At the entrance fee gate waiting for our lodge driver to pick us up, we watched hippos wading and swimming in the river.  That game Hungry Hippos - their mouths really look like that!  We arrived at our place to stay, the beautiful and luxurious Ruaha River Lodge, where we could view giraffes, elephants, hippos and many different birds from sitting right on the front porch of our cabin!  In the morning we woke up to the the singing of birds and grunting of hippos.  We went on a driving safari one afternoon and the following morning where we saw all the typical safari animals, elephants, zebras, giraffes, warthogs, waterbuffalo, but also saw lots of lions! (three females laying by the river and a pride of about a dozen or more females with cubs and one male laying in a dry river bed), several very impressive species of birds (like the lilac breasted roller, saddle-bill stork, african fish eagle,......), croccodiles and a waterbuck.  In one scene we saw a hippo in the river, a croccodile laying on the bank just beside it, and a waterbuck stanking near in the grass!  It was an amazing experience, and we so wished we could have stayed longer! 

But we continued on to the village, where we spent 2 days walking around getting the full village experience (minus drinking the local alcohol, fermented bamboo sap.  Not a good idea for newcomers since most often they become ill after drinking it!).  Despite the difficulty of getting to my site and travelling in Tanzania in general, we decide to venture to Udzungwa National Park on or way to climb Kili.  (Pictures of Udzungwa are on that website also.)  After one long day of traveling, ending with a long 2 hour ride on a bumpy dusty road in the back of a truck, we finally arrived at our destination, the Mountain View Hotel at 8:00 at night.  The accomodations were nice enough, but the scenery made all the trouble worth it.  The Udzungwas are very well preserved because the tribes in the area held such reverence for the forests and mountains, and it is now one of the most ecologically rich and diverse areas in East Africa.  We hiked to the top of Sanje Waterfall, where we swam in a refreshing pool.  Along the way we saw three species of monkey - the blue monkey, the black and white colobus monkey and the iringa red colobus monkey, which is endemic to the Park (meaning it is found nowhere else in the world!).  We also saw several spectacular species of butterflies!  My favorite had brilliant purple-blue wings tipped by bright orange-yellow.

The next day was another hell day of travelling - 12 hours in buses until we arrived in Moshi, again at 8:00 at night.  We met up with our guide and the next day began climbing Mt. Kilimanjaro!  We ascended on the Machame Route (aka the Whiskey Route), summitted on the Western Breach and descended on the Mweka Route.  Most people climb the Marangu Route (aka the CocaCola Route) but this trail is said to be like a highway of people and littered with trash.  No thanks.  The Machame-Mweka Route is said to be more difficult, but also of course the most scenic.  The first few days of hiking, although we were climbing, were completely enjoyable.  We began hiking at 6,000 ft then first night camped at 9,000 feet and second night 12,000 feet.  We passed through serveal very different ecological zones beginning with lush damp rainforest full of lichens, mosses, and flowers.  Then on to the Moorland, with large heathers, everlastings, and giant lobelia.  Third day and night is when it  began to be more challenging.  We entered into apline desert with mostly rock and gravel and just a few sparse tough flowers.  Oxygen became thin and are breathing became more heavy.  We camped at 14,000 feet.  Fourth day was a short day of hiking, mostly for acclimitization, and we camped at 15,000 feet.  I'm glad we didn't camp any higher than this because it was freezing cold!  At 1:30am that night we began summiting on the Western Breach Route.  Most of the guide books say this route is technical, requiring ice axes and ropes, which scares most people away so they climb on the other side, up the scree slope.  But it was only technical when snow dominated the slopes (the glaciers are melting rapidly due to global warming).  It is now virtually snow free and any though we had technical equipment with us, we did not use any of it.  However for four hours we were mostly scrambling up the 3,700 ft rock face.  The moon was out when we began, but then set by the time we reached the rim and it's probably a good we couldn't see down what we just came up!  The Western Breach Route although is the most difficult is also the most successful summit route because you can't really go back down the way you came, it is too steep!  So there is no idea in your head that well I'll just turn around.  Nope.  You're going up and over the top.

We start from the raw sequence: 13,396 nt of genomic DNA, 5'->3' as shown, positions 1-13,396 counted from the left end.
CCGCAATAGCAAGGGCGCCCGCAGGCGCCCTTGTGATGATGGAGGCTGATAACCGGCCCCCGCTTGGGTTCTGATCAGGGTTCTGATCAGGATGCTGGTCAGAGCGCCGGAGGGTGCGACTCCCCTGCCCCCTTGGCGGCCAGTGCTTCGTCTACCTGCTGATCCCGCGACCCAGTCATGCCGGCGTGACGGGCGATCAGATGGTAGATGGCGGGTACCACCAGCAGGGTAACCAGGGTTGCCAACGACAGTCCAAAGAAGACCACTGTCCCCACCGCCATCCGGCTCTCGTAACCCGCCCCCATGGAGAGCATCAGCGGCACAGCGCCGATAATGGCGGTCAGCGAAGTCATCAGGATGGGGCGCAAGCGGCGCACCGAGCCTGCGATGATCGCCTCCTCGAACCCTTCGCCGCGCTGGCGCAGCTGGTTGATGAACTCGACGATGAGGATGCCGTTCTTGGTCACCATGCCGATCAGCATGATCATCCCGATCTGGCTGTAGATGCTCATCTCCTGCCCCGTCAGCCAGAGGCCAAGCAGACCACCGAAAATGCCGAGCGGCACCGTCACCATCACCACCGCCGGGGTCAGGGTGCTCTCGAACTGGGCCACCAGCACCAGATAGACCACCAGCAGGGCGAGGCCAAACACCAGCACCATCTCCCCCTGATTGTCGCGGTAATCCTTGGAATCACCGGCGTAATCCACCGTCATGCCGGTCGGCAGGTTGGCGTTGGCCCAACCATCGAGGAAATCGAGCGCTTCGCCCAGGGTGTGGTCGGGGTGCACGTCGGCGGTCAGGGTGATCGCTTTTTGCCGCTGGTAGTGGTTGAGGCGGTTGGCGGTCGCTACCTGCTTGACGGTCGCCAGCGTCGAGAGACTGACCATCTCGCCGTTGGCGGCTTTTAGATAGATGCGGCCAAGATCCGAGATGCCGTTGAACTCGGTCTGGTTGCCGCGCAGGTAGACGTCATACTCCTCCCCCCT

After the rock wall we walked across the glaciers near the rim of the crater and arrived at the bottom of the last bit of climbing - 600 more ft up scree and rock to the summit.  At this point Jamie and I probably would have turned back if we could.  Every step took every ounce energy and will, trying not to pass out or throw up, with a aching head, pounding heart, burning lungs and freezing fingers and toes.  Our guides would not let us stop to rest as often or for as long as we would have liked because of hypothermia.  But that's why they're guides, to help and encourage us along!  They really were great.  Very enthusiastic and strong.  They carried all of our stuff for most of the way, including our heavy jackets when we weren't wearing them.  Thanks to them we made it!  All the way to the top, 19,344 ft.  The highest mountain in Africa and the highest free standing mountain in the world!  The summit at sunrise was absolutely euphoric, with the rays lighting up the glaciers and clouds.  I hope I got some good pictures!  On the way down we suffered tremendously from nausea and headache, but once we got down to 9,000 feet again we were fine. We camped there and the next day ended.  6 days total.  It was amazing but definitely the most difficult thing I've ever done and ever hope to do in my life!

This last week we spent relaxing on Zanzibar, and I'm sure I don't really need to tell you how wonderful that was.  Pure white sand, bright turquoise blue water, hardly any people.....paradise!  We went snorkeling with the fishes one day and spent other days walking or just laying around.  It was great to be back at sea level!

I'm headed back to site tomorrow, and have lots of work to do to finish up my last 5 months here!  I hope you're all doing well and are enjoying many adventures this summer.